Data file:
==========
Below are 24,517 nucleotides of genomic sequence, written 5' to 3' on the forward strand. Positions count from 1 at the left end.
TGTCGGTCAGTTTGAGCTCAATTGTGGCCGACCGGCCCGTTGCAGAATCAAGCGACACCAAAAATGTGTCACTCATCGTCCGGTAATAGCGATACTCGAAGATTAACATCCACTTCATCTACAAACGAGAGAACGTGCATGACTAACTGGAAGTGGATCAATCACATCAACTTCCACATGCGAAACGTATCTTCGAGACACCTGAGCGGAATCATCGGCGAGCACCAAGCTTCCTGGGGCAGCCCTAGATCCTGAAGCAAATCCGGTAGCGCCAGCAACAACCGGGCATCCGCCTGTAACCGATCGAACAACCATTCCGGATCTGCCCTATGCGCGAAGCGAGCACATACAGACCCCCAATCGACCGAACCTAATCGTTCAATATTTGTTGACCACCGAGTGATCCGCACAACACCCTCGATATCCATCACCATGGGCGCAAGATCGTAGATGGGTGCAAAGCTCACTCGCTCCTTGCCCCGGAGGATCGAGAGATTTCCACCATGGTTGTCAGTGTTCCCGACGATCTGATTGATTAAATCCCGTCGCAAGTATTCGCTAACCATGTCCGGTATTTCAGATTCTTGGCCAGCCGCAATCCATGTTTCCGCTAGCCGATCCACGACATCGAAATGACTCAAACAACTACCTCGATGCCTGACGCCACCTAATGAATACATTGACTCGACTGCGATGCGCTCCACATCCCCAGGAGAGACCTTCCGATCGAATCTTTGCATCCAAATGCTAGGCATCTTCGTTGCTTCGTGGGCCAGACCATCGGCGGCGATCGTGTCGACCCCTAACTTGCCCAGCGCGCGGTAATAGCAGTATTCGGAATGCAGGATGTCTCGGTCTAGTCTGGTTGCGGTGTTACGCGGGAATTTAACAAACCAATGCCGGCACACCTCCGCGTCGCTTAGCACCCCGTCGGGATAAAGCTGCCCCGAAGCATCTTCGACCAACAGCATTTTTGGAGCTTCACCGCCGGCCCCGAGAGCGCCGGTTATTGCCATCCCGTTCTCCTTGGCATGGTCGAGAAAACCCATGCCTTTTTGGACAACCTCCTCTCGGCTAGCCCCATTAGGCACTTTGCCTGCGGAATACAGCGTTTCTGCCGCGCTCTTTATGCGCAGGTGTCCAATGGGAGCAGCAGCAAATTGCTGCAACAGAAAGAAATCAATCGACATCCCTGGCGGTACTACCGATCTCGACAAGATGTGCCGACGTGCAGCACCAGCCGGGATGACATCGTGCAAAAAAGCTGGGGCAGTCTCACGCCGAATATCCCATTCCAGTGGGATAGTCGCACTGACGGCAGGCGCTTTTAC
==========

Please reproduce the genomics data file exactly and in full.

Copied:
Below are 24,517 nucleotides of genomic sequence, written 5' to 3' on the forward strand. Positions count from 1 at the left end.
TGTCGGTCAGTTTGAGCTCAATTGTGGCCGACCGGCCCGTTGCAGAATCAAGCGACACCAAAAATGTGTCACTCATCGTCCGGTAATAGCGATACTCGAAGATTAACATCCACTTCATCTACAAACGAGAGAACGTGCATGACTAACTGGAAGTGGATCAATCACATCAACTTCCACATGCGAAACGTATCTTCGAGACACCTGAGCGGAATCATCGGCGAGCACCAAGCTTCCTGGGGCAGCCCTAGATCCTGAAGCAAATCCGGTAGCGCCAGCAACAACCGGGCATCCGCCTGTAACCGATCGAACAACCATTCCGGATCTGCCCTATGCGCGAAGCGAGCACATACAGACCCCCAATCGACCGAACCTAATCGTTCAATATTTGTTGACCACCGAGTGATCCGCACAACACCCTCGATATCCATCACCATGGGCGCAAGATCGTAGATGGGTGCAAAGCTCACTCGCTCCTTGCCCCGGAGGATCGAGAGATTTCCACCATGGTTGTCAGTGTTCCCGACGATCTGATTGATTAAATCCCGTCGCAAGTATTCGCTAACCATGTCCGGTATTTCAGATTCTTGGCCAGCCGCAATCCATGTTTCCGCTAGCCGATCCACGACATCGAAATGACTCAAACAACTACCTCGATGCCTGACGCCACCTAATGAATACATTGACTCGACTGCGATGCGCTCCACATCCCCAGGAGAGACCTTCCGATCGAATCTTTGCATCCAAATGCTAGGCATCTTCGTTGCTTCGTGGGCCAGACCATCGGCGGCGATCGTGTCGACCCCTAACTTGCCCAGCGCGCGGTAATAGCAGTATTCGGAATGCAGGATGTCTCGGTCTAGTCTGGTTGCGGTGTTACGCGGGAATTTAACAAACCAATGCCGGCACACCTCCGCGTCGCTTAGCACCCCGTCGGGATAAAGCTGCCCCGAAGCATCTTCGACCAACAGCATTTTTGGAGCTTCACCGCCGGCCCCGAGAGCGCCGGTTATTGCCATCCCGTTCTCCTTGGCATGGTCGAGAAAACCCATGCCTTTTTGGACAACCTCCTCTCGGCTAGCCCCATTAGGCACTTTGCCTGCGGAATACAGCGTTTCTGCCGCGCTCTTTATGCGCAGGTGTCCAATGGGAGCAGCAGCAAATTGCTGCAACAGAAAGAAATCAATCGACATCCCTGGCGGTACTACCGATCTCGACAAGATGTGCCGACGTGCAGCACCAGCCGGGATGACATCGTGCAAAAAAGCTGGGGCAGTCTCACGCCGAATATCCCATTCCAGTGGGATAGTCGCACTGACGGCAGGCGCTTTTAC